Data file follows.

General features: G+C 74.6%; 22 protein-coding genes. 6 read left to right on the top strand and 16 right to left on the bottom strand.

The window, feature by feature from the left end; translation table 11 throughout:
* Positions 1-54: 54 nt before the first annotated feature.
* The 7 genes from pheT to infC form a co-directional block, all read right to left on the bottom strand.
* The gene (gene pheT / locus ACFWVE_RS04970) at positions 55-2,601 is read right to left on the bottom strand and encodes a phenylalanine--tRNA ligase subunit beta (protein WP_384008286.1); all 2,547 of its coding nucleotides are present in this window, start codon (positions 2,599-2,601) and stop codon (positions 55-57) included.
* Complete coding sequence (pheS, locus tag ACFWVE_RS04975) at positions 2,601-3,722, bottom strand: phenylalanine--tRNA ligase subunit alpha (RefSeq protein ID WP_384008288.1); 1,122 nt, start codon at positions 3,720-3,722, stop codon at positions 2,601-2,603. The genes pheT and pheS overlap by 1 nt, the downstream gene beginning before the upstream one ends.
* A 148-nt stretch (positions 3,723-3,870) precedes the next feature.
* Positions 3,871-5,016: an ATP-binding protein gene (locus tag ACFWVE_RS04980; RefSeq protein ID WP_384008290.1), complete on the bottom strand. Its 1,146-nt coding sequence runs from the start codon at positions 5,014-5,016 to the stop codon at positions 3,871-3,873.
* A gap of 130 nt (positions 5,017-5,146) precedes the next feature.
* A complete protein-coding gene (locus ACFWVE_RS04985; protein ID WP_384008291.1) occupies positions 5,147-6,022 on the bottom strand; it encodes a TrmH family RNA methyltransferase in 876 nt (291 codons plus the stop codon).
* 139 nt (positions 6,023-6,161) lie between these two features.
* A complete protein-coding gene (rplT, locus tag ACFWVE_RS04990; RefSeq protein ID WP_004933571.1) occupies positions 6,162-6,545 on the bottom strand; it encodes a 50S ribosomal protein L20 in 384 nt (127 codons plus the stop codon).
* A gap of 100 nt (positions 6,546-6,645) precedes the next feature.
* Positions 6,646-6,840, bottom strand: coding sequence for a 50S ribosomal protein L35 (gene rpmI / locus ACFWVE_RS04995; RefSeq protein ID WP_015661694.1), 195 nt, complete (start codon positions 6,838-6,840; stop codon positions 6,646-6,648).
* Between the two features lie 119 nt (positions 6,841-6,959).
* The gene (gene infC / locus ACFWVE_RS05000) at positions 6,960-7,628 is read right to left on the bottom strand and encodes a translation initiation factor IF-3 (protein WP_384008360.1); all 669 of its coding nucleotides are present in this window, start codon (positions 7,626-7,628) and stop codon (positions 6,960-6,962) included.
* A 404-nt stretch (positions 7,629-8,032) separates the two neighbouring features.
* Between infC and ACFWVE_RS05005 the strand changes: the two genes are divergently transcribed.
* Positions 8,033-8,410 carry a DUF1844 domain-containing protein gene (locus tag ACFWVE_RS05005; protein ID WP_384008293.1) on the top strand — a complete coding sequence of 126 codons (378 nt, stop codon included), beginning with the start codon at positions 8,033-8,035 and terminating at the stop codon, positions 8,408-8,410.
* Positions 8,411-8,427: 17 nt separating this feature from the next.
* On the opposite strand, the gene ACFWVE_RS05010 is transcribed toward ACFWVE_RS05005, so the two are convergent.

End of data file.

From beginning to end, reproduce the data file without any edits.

General features: G+C 74.6%; 22 protein-coding genes. 6 read left to right on the top strand and 16 right to left on the bottom strand.

The window, feature by feature from the left end; translation table 11 throughout:
* Positions 1-54: 54 nt before the first annotated feature.
* The 7 genes from pheT to infC form a co-directional block, all read right to left on the bottom strand.
* The gene (gene pheT / locus ACFWVE_RS04970) at positions 55-2,601 is read right to left on the bottom strand and encodes a phenylalanine--tRNA ligase subunit beta (protein WP_384008286.1); all 2,547 of its coding nucleotides are present in this window, start codon (positions 2,599-2,601) and stop codon (positions 55-57) included.
* Complete coding sequence (pheS, locus tag ACFWVE_RS04975) at positions 2,601-3,722, bottom strand: phenylalanine--tRNA ligase subunit alpha (RefSeq protein ID WP_384008288.1); 1,122 nt, start codon at positions 3,720-3,722, stop codon at positions 2,601-2,603. The genes pheT and pheS overlap by 1 nt, the downstream gene beginning before the upstream one ends.
* A 148-nt stretch (positions 3,723-3,870) precedes the next feature.
* Positions 3,871-5,016: an ATP-binding protein gene (locus tag ACFWVE_RS04980; RefSeq protein ID WP_384008290.1), complete on the bottom strand. Its 1,146-nt coding sequence runs from the start codon at positions 5,014-5,016 to the stop codon at positions 3,871-3,873.
* A gap of 130 nt (positions 5,017-5,146) precedes the next feature.
* A complete protein-coding gene (locus ACFWVE_RS04985; protein ID WP_384008291.1) occupies positions 5,147-6,022 on the bottom strand; it encodes a TrmH family RNA methyltransferase in 876 nt (291 codons plus the stop codon).
* 139 nt (positions 6,023-6,161) lie between these two features.
* A complete protein-coding gene (rplT, locus tag ACFWVE_RS04990; RefSeq protein ID WP_004933571.1) occupies positions 6,162-6,545 on the bottom strand; it encodes a 50S ribosomal protein L20 in 384 nt (127 codons plus the stop codon).
* A gap of 100 nt (positions 6,546-6,645) precedes the next feature.
* Positions 6,646-6,840, bottom strand: coding sequence for a 50S ribosomal protein L35 (gene rpmI / locus ACFWVE_RS04995; RefSeq protein ID WP_015661694.1), 195 nt, complete (start codon positions 6,838-6,840; stop codon positions 6,646-6,648).
* Between the two features lie 119 nt (positions 6,841-6,959).
* The gene (gene infC / locus ACFWVE_RS05000) at positions 6,960-7,628 is read right to left on the bottom strand and encodes a translation initiation factor IF-3 (protein WP_384008360.1); all 669 of its coding nucleotides are present in this window, start codon (positions 7,626-7,628) and stop codon (positions 6,960-6,962) included.
* A 404-nt stretch (positions 7,629-8,032) separates the two neighbouring features.
* Between infC and ACFWVE_RS05005 the strand changes: the two genes are divergently transcribed.
* Positions 8,033-8,410 carry a DUF1844 domain-containing protein gene (locus tag ACFWVE_RS05005; protein ID WP_384008293.1) on the top strand — a complete coding sequence of 126 codons (378 nt, stop codon included), beginning with the start codon at positions 8,033-8,035 and terminating at the stop codon, positions 8,408-8,410.
* Positions 8,411-8,427: 17 nt separating this feature from the next.
* On the opposite strand, the gene ACFWVE_RS05010 is transcribed toward ACFWVE_RS05005, so the two are convergent.